I'm currently working on an Internet project, and every time we deploy it, the process is supposed to remove all existing timer jobs and reinstall them. However, because of a bug we haven't fixed yet, the removal of the timer jobs doesn't work, but the reinstall does — so we were getting hundreds of extra (duplicate) timer jobs created in our SharePoint environment. This causes problems of its own, because the timer jobs all run at once, and start contending with each other to do the same work.

There is an STSADM command (DeleteConfigurationObject) which will remove objects of whatever type you like. However, you need to provide the GUID of the objects, one at a time. Looking up the GUID for hundreds of duplicate timer jobs, and plugging them into STSADM might just be a bit time-consuming, right?

So as an old database guy, I figured there had to be an easier (and SQL-based) way to clean these critters up. The first step is to figure out where in the SharePoint database they are stored. I knew from looking in SharePoint Central Administration that timer jobs were identified by GUIDs. I wrote a query to generate a select statement against every table which had one or more GUID columns, looking for the specific GUID that I found in Central Admin.

This is the query:

select 'select * from dbo.' + tables.name + ' where ' + columns.name + ' = ''12345678-90AB-CDEF-1234-1234567890ABCD'''
from sys.objects as tables
inner join sys.columns as columns
  on tables.object_id = columns.object_id
where columns.system_type_id = 36               -- type "36" represents a GUID
and  tables.Type = 'U'                          -- "U" represents a user table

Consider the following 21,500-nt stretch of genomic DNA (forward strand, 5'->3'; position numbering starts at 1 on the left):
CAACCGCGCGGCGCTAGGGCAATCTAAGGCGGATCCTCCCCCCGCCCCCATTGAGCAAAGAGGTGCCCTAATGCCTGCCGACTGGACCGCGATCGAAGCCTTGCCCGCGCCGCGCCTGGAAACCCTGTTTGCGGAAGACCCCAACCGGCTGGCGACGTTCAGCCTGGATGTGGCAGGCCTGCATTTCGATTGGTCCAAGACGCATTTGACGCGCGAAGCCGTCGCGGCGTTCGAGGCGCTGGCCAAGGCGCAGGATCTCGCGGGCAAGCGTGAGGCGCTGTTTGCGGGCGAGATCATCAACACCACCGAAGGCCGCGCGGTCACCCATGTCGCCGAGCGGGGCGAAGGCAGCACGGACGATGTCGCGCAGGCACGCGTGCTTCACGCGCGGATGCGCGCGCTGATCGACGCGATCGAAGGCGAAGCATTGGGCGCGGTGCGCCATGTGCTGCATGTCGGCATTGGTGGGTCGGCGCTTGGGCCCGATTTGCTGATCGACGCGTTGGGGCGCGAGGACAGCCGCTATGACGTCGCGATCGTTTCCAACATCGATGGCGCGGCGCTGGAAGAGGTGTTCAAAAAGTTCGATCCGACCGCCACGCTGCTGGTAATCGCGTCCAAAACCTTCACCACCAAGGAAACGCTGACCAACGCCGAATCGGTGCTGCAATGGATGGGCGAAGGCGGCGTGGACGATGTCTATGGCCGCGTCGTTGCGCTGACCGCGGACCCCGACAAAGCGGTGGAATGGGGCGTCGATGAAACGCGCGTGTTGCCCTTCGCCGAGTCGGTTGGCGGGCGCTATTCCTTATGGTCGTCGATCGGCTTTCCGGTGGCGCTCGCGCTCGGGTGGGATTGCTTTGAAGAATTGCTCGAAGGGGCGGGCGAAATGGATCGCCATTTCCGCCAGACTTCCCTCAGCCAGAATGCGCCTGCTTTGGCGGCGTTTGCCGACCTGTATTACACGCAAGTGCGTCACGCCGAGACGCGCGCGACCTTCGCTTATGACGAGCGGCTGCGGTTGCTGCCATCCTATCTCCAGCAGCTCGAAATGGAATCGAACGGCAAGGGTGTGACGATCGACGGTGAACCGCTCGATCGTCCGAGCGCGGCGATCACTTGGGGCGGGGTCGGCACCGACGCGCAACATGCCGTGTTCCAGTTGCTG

Substitute the GUID of one of the jobs you want to find instead of the one above in my query.

Run this query (try all the SharePoint-related databases, unless you know specifically where you want to look!) and it will generate a list of select statements. You then cut and paste those statements into a new query window, run them 50-100 at a time, and see which ones return any data. 

Eventually, I found that the dbo.Objects table in our MOSS_Config database is the one that holds the timer job info. A little more poking at individual rows shows that the "Name" column contains the user-specified name of the timer job. In our case, these started with either "generate_sitemap" or "stock_quote".

The next step is to run a query which will return all of the GUIDs of the rows which represent the timer job(s) you are looking for. While you're at it, you may as well format the returned rows as an STSADM command. This is the query to do it:

select 'stsadm -o deleteconfigurationobject -id ' + convert (varchar(50), id) from dbo.objects 
where name like 'generate_sitemap%' or name like 'stock_quote%'

Run this query. Cut and paste the output into a standard text file, and save it as a *.bat file. You can now execute the batch file, and it will repeatedly invoke STSADM to delete the objects you want to clobber.

Easy, huh?  :-)